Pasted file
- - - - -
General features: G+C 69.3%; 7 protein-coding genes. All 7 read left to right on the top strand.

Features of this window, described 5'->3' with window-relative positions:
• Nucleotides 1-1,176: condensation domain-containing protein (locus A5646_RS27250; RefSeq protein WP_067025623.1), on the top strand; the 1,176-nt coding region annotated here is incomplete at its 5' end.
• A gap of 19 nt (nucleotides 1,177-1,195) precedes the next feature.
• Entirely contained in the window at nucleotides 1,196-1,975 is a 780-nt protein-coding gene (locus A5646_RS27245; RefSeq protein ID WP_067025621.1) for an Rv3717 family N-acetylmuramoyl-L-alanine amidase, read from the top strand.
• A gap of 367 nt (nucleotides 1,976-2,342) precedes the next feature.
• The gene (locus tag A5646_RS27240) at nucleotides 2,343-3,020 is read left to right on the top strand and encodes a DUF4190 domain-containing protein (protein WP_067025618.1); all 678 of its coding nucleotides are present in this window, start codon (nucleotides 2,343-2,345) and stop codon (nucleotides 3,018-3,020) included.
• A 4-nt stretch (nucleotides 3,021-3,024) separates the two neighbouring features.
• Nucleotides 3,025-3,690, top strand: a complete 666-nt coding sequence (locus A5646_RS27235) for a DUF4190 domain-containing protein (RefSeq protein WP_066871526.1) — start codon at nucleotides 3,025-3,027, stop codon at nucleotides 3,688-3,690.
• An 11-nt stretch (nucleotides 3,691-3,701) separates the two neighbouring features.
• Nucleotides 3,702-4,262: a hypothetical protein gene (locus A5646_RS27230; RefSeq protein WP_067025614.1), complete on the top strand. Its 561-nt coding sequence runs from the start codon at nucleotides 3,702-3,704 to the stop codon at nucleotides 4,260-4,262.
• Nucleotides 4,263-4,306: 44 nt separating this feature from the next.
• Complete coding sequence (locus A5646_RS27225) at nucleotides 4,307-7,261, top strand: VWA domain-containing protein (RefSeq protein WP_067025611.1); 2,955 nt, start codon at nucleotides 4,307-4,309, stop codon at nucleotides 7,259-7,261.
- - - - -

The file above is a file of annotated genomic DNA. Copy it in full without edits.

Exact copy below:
General features: G+C 69.3%; 7 protein-coding genes. All 7 read left to right on the top strand.

Features of this window, described 5'->3' with window-relative positions:
• Nucleotides 1-1,176: condensation domain-containing protein (locus A5646_RS27250; RefSeq protein WP_067025623.1), on the top strand; the 1,176-nt coding region annotated here is incomplete at its 5' end.
• A gap of 19 nt (nucleotides 1,177-1,195) precedes the next feature.
• Entirely contained in the window at nucleotides 1,196-1,975 is a 780-nt protein-coding gene (locus A5646_RS27245; RefSeq protein ID WP_067025621.1) for an Rv3717 family N-acetylmuramoyl-L-alanine amidase, read from the top strand.
• A gap of 367 nt (nucleotides 1,976-2,342) precedes the next feature.
• The gene (locus tag A5646_RS27240) at nucleotides 2,343-3,020 is read left to right on the top strand and encodes a DUF4190 domain-containing protein (protein WP_067025618.1); all 678 of its coding nucleotides are present in this window, start codon (nucleotides 2,343-2,345) and stop codon (nucleotides 3,018-3,020) included.
• A 4-nt stretch (nucleotides 3,021-3,024) separates the two neighbouring features.
• Nucleotides 3,025-3,690, top strand: a complete 666-nt coding sequence (locus A5646_RS27235) for a DUF4190 domain-containing protein (RefSeq protein WP_066871526.1) — start codon at nucleotides 3,025-3,027, stop codon at nucleotides 3,688-3,690.
• An 11-nt stretch (nucleotides 3,691-3,701) separates the two neighbouring features.
• Nucleotides 3,702-4,262: a hypothetical protein gene (locus A5646_RS27230; RefSeq protein WP_067025614.1), complete on the top strand. Its 561-nt coding sequence runs from the start codon at nucleotides 3,702-3,704 to the stop codon at nucleotides 4,260-4,262.
• Nucleotides 4,263-4,306: 44 nt separating this feature from the next.
• Complete coding sequence (locus A5646_RS27225) at nucleotides 4,307-7,261, top strand: VWA domain-containing protein (RefSeq protein WP_067025611.1); 2,955 nt, start codon at nucleotides 4,307-4,309, stop codon at nucleotides 7,259-7,261.